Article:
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M. Bakri Musa

Seeing Malaysia My Way

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Location: Morgan Hill, California, United States

Malaysian-born Bakri Musa writes frequently on issues affecting his native land. His essays have appeared in the Far Eastern Economic Review, Asiaweek, International Herald Tribune, Education Quarterly, SIngapore's Straits Times, and The New Straits Times. His commentary has aired on National Public Radio's Marketplace. His regular column Seeing It My Way appears in Malaysiakini. Bakri is also a regular contributor to th eSun (Malaysia). He has previously written "The Malay Dilemma Revisited: Race Dynamics in Modern Malaysia" as well as "Malaysia in the Era of Globalization," "An Education System Worthy of Malaysia," "Seeing Malaysia My Way," and "With Love, From Malaysia." Bakri's day job (and frequently night time too!) is as a surgeon in private practice in Silicon Valley, California. He and his wife Karen live on a ranch in Morgan Hill. This website is updated twice a week on Sundays and Wednesdays at 5 PM California time.

Friday, December 23, 2005

Season's Greetings and Happy Holidays!

To My Readers and Contributors:
Season's Greetings and Happy Holidays!


The traditional holiday season in America begins with Thanksgiving, a secular celebration on the last Thursday of November, and ends with the equally secular New Year’s festivities. Sandwiched in between are the religious celebrations of Christmas, Hanukah, and Kwanzaa.

Many lament the increasing commercialization of these holidays, in particular Christmas. Paradoxically, as Christmas becomes increasingly commercial and secular, more and more Americans are joining in the celebrations.

The spirit of sharing and generosity of Christmas, exemplified by the exchanges of gifts, is infectious. Goodwill begets more goodwill, regardless of our faith.

This holiday season is unique in that it will be sandwiched by two Muslim Holy Days. It began with the Eid-ul Fitr in the first week of November, and will end with Eid-ul Adha on January 10th. The next time for such a coincidence will be in 33 years time.

In mood and festivities, Eid-ul Fitr is more like Christmas. Eid-ul Adha, with its central theme of Qurban (sacrifice), is more like Thanksgiving.
Christmas celebrates the birthday of Christ, one of Allah’s prophets. That is reason enough for Muslims to pay deference to such occasions. In symbolism, Christmas should be the equivalent of Maulud-ul Nabi, the birthday of Allah’s Last Messenger, Muhammad, s.a.w.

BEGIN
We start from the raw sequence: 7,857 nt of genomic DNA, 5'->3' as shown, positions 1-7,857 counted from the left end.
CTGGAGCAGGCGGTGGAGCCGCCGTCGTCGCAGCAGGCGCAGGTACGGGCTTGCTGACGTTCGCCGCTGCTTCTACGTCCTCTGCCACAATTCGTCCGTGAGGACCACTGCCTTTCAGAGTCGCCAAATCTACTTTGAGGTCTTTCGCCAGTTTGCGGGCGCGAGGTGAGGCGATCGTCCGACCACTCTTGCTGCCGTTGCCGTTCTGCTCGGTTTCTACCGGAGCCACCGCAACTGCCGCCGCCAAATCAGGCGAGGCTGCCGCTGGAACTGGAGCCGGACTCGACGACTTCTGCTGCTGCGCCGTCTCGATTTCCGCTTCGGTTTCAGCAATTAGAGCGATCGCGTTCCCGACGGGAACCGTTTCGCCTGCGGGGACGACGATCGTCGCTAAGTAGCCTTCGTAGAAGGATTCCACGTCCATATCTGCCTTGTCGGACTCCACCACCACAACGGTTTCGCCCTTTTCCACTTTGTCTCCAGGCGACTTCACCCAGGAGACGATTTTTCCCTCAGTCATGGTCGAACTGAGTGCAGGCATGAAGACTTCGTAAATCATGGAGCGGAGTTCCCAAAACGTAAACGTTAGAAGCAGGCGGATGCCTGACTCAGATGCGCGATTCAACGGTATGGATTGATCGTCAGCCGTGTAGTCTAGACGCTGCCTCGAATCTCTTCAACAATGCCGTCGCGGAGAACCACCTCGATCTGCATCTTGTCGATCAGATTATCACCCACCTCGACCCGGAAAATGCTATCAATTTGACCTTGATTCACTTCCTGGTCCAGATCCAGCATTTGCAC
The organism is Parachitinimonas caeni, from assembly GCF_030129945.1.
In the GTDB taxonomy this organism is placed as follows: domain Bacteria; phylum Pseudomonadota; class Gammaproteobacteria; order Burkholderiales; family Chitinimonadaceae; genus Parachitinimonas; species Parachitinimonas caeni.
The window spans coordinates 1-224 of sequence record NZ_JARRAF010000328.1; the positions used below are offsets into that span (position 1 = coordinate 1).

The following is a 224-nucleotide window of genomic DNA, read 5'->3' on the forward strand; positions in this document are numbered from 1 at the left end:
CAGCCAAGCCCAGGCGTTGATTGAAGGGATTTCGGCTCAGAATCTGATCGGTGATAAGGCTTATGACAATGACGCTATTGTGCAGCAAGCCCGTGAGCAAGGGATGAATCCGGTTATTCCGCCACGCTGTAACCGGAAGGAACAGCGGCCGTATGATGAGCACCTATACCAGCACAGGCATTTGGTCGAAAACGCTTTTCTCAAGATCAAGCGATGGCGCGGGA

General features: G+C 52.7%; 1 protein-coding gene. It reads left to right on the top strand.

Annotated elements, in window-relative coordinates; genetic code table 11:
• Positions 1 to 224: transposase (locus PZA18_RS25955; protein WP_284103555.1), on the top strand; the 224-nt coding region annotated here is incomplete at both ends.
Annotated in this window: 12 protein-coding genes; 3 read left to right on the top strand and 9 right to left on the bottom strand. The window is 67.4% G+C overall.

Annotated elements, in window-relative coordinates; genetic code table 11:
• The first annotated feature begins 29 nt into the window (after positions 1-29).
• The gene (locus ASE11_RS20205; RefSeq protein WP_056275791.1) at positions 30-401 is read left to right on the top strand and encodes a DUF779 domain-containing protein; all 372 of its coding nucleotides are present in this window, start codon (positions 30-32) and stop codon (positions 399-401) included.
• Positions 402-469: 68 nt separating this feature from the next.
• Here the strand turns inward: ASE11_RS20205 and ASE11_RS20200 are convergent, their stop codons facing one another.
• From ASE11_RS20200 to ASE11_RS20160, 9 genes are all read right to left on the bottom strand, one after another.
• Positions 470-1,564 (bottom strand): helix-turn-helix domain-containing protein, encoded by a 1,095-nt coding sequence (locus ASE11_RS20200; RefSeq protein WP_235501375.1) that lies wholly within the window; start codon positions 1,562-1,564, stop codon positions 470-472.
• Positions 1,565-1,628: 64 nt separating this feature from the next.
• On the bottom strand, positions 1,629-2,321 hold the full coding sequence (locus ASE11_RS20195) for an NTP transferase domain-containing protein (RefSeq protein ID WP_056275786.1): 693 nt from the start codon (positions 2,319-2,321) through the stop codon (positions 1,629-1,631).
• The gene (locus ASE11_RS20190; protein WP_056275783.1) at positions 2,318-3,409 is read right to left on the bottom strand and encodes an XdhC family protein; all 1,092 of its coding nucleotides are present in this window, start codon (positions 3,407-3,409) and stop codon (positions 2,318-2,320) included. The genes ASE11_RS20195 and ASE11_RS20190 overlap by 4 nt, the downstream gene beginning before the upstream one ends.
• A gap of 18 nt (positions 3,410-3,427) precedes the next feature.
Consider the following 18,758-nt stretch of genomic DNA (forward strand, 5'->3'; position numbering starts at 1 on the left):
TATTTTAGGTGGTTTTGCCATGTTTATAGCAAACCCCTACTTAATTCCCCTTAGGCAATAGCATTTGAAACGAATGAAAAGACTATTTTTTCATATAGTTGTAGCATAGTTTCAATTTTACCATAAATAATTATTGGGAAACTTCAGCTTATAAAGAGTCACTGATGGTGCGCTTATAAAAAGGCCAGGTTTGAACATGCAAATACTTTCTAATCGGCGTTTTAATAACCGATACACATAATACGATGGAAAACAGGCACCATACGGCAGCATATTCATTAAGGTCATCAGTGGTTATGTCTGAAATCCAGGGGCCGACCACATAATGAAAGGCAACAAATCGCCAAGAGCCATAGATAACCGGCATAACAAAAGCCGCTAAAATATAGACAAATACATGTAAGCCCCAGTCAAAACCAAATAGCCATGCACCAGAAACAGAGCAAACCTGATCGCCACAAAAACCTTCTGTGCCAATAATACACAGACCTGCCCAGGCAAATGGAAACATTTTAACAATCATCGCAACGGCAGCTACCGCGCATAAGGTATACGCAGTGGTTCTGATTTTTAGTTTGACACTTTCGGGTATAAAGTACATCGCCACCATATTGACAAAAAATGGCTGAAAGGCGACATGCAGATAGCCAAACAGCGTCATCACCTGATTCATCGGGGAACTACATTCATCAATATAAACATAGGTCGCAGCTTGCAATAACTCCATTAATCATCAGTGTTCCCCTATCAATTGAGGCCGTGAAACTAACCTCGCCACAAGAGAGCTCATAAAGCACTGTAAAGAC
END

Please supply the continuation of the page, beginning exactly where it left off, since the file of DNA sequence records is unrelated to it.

As we celebrate this festive season, we pause to count and reflect on our many blessings.

If we woke up this morning in good health and our wits with us, then we are indeed blessed. We thank Almighty Allah. As a physician, I am only too aware of the many who are not so fortunate.

If you have your family with you to celebrate the holidays, then you are doubly blessed. Enjoy and treasure the moments you have together; you never know how many more such occasions you will have in the future. If your family is young, you will discover much too quickly that children grow up very fast. Soon, much too soon, they will leave the comfort and warmth of your home to venture on their own. My own children are literally all over the globe. However we are blessed to live in this age of jet planes, telephones and the Internet enabling us to connect with one another with relative ease.

Blessed indeed are those who have family and friends to share the holidays. If we have a roof over our head and food on the table, we count ourselves among the fortunate, for we are only too aware of the fate of millions less fortunate.
If we have a job, we count our blessings even more, and not only for the income it provides. I am privileged to have a job that not only provides generously but also immense personal fulfillment. For in serving my fellow humans, I am serving Allah.

I wish the same blessings and more upon my friends, readers and contributors. May the Good Lord look kindly and generously upon you and your loved ones. May you continue to enjoy good health and all the other blessings and beneficence of Allah. And may you have a safe and joyous holiday.

1 Comments:

Anonymous razman said...

Happy Holiday to you!

4:11 PM  

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